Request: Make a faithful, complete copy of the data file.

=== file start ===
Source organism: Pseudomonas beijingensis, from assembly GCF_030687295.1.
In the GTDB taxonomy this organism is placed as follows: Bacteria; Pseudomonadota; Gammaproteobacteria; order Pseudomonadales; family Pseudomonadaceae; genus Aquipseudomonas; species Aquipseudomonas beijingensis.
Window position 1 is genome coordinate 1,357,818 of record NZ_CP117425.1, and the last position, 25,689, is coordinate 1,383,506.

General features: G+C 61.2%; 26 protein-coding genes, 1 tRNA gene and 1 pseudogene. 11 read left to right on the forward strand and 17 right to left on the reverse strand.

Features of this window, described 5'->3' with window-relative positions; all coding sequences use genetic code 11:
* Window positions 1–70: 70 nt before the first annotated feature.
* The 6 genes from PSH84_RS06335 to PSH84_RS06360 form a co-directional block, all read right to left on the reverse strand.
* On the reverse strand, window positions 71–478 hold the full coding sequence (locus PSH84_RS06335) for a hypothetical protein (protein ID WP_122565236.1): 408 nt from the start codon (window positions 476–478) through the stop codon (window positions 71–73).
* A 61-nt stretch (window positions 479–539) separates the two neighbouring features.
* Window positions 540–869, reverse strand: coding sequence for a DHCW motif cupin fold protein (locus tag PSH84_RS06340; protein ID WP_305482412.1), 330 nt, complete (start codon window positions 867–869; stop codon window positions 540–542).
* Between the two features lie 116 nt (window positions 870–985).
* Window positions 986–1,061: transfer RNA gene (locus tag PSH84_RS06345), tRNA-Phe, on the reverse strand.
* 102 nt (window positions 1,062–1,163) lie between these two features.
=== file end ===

Source organism: Pseudomonas beijingensis, from assembly GCF_030687295.1.
In the GTDB taxonomy this organism is placed as follows: Bacteria; Pseudomonadota; Gammaproteobacteria; order Pseudomonadales; family Pseudomonadaceae; genus Aquipseudomonas; species Aquipseudomonas beijingensis.
Window position 1 is genome coordinate 1,357,818 of record NZ_CP117425.1, and the last position, 25,689, is coordinate 1,383,506.

General features: G+C 61.2%; 26 protein-coding genes, 1 tRNA gene and 1 pseudogene. 11 read left to right on the forward strand and 17 right to left on the reverse strand.

Features of this window, described 5'->3' with window-relative positions; all coding sequences use genetic code 11:
* Window positions 1–70: 70 nt before the first annotated feature.
* The 6 genes from PSH84_RS06335 to PSH84_RS06360 form a co-directional block, all read right to left on the reverse strand.
* On the reverse strand, window positions 71–478 hold the full coding sequence (locus PSH84_RS06335) for a hypothetical protein (protein ID WP_122565236.1): 408 nt from the start codon (window positions 476–478) through the stop codon (window positions 71–73).
* A 61-nt stretch (window positions 479–539) separates the two neighbouring features.
* Window positions 540–869, reverse strand: coding sequence for a DHCW motif cupin fold protein (locus tag PSH84_RS06340; protein ID WP_305482412.1), 330 nt, complete (start codon window positions 867–869; stop codon window positions 540–542).
* Between the two features lie 116 nt (window positions 870–985).
* Window positions 986–1,061: transfer RNA gene (locus tag PSH84_RS06345), tRNA-Phe, on the reverse strand.
* 102 nt (window positions 1,062–1,163) lie between these two features.